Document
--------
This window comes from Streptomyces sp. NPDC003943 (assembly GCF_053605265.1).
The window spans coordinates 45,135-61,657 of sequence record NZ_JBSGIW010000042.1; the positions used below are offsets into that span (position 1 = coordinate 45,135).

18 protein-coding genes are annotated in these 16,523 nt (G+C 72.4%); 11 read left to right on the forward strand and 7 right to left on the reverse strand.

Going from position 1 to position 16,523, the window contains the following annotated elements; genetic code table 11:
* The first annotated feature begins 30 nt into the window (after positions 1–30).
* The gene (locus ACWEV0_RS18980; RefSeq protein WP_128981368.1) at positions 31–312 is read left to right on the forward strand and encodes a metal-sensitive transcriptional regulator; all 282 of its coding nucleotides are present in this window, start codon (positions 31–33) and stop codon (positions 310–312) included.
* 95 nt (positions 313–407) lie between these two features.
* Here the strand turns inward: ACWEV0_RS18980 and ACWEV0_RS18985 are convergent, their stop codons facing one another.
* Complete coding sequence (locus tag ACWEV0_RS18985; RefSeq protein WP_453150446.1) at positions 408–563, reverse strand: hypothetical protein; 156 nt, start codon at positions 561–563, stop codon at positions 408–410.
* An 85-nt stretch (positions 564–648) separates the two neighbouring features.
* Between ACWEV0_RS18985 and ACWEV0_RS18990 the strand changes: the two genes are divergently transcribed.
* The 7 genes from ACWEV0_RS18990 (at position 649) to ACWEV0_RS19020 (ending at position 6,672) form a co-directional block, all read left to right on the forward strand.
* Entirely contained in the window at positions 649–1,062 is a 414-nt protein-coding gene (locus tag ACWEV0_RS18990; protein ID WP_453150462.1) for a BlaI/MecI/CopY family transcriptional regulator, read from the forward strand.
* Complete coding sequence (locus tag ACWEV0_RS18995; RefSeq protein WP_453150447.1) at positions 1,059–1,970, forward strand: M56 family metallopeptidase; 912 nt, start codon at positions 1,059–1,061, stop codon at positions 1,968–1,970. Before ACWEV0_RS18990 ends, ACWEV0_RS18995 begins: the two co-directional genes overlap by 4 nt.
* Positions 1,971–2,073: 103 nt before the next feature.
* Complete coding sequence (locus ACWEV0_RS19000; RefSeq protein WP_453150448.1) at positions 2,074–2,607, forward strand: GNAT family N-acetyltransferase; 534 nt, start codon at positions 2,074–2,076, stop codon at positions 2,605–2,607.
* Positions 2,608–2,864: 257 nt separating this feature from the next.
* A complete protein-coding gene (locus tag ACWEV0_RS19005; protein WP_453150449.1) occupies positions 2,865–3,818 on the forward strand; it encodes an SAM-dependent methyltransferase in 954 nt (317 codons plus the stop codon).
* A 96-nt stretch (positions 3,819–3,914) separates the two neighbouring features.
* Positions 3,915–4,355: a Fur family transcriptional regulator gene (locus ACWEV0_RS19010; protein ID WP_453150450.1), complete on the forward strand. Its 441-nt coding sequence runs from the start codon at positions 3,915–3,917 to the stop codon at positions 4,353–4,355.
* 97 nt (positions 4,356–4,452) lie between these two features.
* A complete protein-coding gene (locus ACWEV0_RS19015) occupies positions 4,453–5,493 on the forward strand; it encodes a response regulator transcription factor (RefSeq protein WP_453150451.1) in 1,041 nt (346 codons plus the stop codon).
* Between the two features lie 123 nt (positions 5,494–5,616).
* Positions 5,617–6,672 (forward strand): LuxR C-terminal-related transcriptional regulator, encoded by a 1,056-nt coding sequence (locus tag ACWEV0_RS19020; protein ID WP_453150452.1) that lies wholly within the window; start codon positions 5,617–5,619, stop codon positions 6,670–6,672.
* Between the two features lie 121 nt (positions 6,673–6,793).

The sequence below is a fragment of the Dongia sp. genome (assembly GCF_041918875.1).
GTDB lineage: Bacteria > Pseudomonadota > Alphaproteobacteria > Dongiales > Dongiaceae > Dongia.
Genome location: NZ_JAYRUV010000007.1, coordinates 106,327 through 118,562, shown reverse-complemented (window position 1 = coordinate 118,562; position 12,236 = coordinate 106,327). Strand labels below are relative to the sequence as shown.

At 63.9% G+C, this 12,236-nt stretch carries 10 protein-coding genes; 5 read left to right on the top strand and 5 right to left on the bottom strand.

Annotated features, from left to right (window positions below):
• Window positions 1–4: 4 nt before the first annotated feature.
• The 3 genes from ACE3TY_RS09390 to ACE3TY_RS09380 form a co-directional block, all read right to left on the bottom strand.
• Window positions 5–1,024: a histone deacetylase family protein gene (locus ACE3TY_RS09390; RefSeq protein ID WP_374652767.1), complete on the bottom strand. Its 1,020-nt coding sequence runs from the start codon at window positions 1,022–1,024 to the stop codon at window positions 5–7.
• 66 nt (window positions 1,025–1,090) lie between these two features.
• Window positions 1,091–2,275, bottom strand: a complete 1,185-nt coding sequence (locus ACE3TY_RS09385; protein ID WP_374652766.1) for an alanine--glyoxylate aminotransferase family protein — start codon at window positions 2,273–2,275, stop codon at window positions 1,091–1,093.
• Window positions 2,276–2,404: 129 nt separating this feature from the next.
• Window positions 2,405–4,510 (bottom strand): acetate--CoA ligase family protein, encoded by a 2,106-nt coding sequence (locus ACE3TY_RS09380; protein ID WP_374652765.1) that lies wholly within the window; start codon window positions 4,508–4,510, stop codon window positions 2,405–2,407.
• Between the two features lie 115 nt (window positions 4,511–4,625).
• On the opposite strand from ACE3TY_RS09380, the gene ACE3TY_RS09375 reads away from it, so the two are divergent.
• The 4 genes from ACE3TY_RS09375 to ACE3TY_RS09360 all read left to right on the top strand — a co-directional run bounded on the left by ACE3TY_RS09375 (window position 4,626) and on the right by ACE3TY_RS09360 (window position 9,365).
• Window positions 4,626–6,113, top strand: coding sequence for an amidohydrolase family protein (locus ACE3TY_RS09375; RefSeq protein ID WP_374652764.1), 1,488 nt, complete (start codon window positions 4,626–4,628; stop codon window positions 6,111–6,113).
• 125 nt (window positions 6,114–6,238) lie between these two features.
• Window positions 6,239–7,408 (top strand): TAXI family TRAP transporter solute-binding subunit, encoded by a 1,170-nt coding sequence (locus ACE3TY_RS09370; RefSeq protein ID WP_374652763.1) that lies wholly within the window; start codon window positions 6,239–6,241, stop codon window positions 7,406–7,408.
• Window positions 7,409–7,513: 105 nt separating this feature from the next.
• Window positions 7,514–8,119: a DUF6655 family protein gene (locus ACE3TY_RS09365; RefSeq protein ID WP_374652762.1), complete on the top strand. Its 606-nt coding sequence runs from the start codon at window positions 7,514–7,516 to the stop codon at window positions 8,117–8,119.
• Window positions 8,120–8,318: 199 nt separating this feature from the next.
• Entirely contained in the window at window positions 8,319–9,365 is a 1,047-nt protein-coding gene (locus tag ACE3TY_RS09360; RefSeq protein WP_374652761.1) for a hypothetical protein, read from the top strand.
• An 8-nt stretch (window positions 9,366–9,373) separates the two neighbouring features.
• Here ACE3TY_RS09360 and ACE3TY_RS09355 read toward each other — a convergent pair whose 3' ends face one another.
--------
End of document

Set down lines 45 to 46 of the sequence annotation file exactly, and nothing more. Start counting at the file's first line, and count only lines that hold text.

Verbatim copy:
• Window positions 7,514–8,119: a DUF6655 family protein gene (locus ACE3TY_RS09365; RefSeq protein ID WP_374652762.1), complete on the top strand. Its 606-nt coding sequence runs from the start codon at window positions 7,514–7,516 to the stop codon at window positions 8,117–8,119.
• Window positions 8,120–8,318: 199 nt separating this feature from the next.